The prices set by the ICCC are the indicative maximum retail prices, for which retailers may choose to sell below the maximum price. The ICCC would like to remind retailers who sell fuel using pumps to set fuel prices to one decimal place while the ICCC will continue to set the maximum price to 2 decimal places.

No fuel pump operator should charge above the Indicative Retail Price for this month’s price regardless of the number of decimals. This is to ensure compliance with the Prices Regulation Act under which the maximum prices of refined petroleum products are set. Retailers who are displaying prices to 1 decimal place are urged by the ICCC to round the prices down to ensure prices are within the allowable indicative retail prices. The ICCC Inspectors will continue to conduct spot checks after 8th June, 2018, to ensure on-going compliance by fuel operators.

Consumers are advised to report any instances of overcharging by retailers through the ICCC’s Consumer Protection Division on 325 2144, on toll free number: 180 3333 or by contacting our Regional Offices closest to you on the numbers provided above.

The Independent Consumer and Competition Commission (ICCC) has recently become aware of the proposed merger between Majestic Food Corporation Limited and Frabelle (PNG) Limited through a report in The National newspaper dated 14th May, 2018.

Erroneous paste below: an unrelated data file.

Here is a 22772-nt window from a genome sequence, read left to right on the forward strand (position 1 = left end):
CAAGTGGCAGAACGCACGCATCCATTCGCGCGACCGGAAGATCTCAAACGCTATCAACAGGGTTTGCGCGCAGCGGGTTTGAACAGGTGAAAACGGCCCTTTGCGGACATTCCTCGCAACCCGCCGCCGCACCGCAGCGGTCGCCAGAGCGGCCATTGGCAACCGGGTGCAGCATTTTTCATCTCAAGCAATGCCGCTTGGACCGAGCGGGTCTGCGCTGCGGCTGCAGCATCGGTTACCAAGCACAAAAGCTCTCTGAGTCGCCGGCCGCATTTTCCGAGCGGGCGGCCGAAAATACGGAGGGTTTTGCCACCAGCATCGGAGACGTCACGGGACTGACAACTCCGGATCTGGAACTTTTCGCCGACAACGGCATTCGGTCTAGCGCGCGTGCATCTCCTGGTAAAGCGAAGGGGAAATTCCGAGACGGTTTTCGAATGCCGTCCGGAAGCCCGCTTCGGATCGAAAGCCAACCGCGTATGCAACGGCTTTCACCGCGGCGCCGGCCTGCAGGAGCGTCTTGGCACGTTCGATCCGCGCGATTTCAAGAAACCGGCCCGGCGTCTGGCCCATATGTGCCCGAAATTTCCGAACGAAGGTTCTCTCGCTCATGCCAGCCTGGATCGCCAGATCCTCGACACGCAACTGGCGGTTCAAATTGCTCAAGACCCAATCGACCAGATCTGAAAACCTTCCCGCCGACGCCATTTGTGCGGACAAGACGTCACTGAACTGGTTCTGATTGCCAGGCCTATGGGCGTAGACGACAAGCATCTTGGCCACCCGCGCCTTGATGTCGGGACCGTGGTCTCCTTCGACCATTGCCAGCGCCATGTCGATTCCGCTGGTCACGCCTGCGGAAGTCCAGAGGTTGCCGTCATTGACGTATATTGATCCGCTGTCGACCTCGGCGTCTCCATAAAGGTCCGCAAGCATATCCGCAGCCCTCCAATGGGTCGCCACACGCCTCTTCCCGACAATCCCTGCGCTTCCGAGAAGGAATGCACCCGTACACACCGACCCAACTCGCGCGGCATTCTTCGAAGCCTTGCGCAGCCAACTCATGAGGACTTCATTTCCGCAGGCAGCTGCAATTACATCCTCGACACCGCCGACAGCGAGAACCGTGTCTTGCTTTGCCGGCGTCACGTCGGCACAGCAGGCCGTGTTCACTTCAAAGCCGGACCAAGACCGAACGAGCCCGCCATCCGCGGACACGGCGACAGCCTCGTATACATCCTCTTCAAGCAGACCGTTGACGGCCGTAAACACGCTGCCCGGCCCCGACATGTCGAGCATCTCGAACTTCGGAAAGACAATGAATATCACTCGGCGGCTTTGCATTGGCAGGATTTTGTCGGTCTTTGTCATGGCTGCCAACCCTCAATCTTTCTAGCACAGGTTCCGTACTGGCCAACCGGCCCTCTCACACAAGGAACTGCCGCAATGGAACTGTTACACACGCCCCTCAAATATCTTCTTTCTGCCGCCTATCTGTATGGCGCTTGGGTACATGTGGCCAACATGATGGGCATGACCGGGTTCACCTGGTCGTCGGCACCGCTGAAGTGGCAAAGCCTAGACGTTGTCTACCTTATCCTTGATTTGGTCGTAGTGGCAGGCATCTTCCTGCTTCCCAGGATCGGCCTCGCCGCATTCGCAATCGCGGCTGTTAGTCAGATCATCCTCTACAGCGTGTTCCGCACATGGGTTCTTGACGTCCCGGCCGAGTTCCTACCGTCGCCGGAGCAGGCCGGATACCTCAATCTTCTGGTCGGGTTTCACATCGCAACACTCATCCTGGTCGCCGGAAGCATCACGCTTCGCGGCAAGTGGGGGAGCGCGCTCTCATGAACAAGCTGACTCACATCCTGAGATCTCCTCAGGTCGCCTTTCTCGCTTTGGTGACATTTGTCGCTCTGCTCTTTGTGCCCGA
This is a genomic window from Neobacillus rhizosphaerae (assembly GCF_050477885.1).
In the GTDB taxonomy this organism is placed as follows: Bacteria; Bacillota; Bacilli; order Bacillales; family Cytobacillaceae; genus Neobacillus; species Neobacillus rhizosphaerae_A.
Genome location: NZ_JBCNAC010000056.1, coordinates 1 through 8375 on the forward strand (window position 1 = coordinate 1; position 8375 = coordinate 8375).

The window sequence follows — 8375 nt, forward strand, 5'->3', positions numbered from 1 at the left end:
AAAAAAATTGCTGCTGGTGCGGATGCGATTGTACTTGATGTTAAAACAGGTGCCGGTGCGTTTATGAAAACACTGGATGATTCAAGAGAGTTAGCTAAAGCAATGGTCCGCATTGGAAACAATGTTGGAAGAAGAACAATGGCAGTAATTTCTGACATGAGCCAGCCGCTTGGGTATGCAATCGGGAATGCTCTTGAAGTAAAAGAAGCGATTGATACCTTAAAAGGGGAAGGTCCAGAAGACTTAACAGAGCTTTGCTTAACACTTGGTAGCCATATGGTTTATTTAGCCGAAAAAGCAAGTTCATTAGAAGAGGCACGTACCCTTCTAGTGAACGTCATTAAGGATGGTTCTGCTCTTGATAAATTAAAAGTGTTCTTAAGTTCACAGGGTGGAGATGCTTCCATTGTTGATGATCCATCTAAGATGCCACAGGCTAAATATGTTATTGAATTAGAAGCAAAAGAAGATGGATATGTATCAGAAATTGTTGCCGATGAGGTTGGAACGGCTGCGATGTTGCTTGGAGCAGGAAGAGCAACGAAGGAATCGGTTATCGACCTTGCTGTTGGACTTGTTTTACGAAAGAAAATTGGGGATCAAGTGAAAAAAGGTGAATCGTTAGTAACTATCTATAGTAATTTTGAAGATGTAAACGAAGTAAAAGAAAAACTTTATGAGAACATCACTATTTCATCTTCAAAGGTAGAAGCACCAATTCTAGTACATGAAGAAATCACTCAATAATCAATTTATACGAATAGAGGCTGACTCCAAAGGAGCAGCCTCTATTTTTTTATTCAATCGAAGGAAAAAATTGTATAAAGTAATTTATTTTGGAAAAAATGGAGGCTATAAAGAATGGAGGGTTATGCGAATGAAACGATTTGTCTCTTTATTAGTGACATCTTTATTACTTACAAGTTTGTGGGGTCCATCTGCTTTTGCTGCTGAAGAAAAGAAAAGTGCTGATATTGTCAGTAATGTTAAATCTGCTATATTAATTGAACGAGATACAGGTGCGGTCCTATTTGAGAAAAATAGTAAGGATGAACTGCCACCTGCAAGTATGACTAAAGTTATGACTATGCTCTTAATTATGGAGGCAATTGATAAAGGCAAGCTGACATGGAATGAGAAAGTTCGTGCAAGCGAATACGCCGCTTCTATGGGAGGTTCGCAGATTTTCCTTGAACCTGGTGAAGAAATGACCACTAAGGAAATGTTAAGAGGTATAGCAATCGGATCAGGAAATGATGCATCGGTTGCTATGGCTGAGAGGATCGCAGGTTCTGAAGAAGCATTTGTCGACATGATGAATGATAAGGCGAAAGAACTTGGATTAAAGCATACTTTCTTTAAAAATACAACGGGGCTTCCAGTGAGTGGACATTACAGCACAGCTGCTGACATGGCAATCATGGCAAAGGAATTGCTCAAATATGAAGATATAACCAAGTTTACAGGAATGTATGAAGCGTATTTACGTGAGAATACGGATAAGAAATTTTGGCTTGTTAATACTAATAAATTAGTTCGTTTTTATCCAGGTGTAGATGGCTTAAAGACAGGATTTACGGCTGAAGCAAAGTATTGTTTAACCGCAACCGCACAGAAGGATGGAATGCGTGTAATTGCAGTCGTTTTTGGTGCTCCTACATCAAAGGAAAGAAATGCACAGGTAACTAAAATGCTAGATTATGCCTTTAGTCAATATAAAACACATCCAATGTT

As part of its competition role, the ICCC has informed the parties to this proposed transaction that Section 69 of the Independent Consumer and Competition Commission Act 2002 (ICCC Act) prohibits business mergers or acquisitions that would have, or would be likely to have, the effect of substantially lessening competition in a market in Papua New Guinea.

However, Section 81 of the ICCC Act allows for the parties to seek Clearance from the ICCC. Alternatively, Section 82 of the ICCC Act allows the ICCC to grant Authorisation to parties should the ICCC form a view that the proposed transaction would result in net public benefits despite its likely harm to competition.

A Clearance or Authorization from the ICCC safeguards the transaction from being challenged for potential breach of Section 69 of the ICCC Act by aggrieved third parties.

ICCC Commissioner and Chief Executive Officer, Paulus Ain said that although notifications for Clearance and Authorization are currently voluntary, the ICCC can investigate any business acquisitions in any market(s) in PNG should it form a view that the business transaction may have harmful implication(s) to competition.

“It is therefore, prudent that the parties seek either a Clearance or an Authorization from the ICCC, to protect this proposed transaction from future investigation and potential litigation action under the ICCC Act.” Mr. Ain said.

“In view of the above, the parties are requested, as responsible corporate citizens, to formally seek Clearance under Section 81 of the ICCC Act. If a valid Clearance application is submitted, the ICCC will review and give a decision within 20 days after the date of receiving and registering the application.”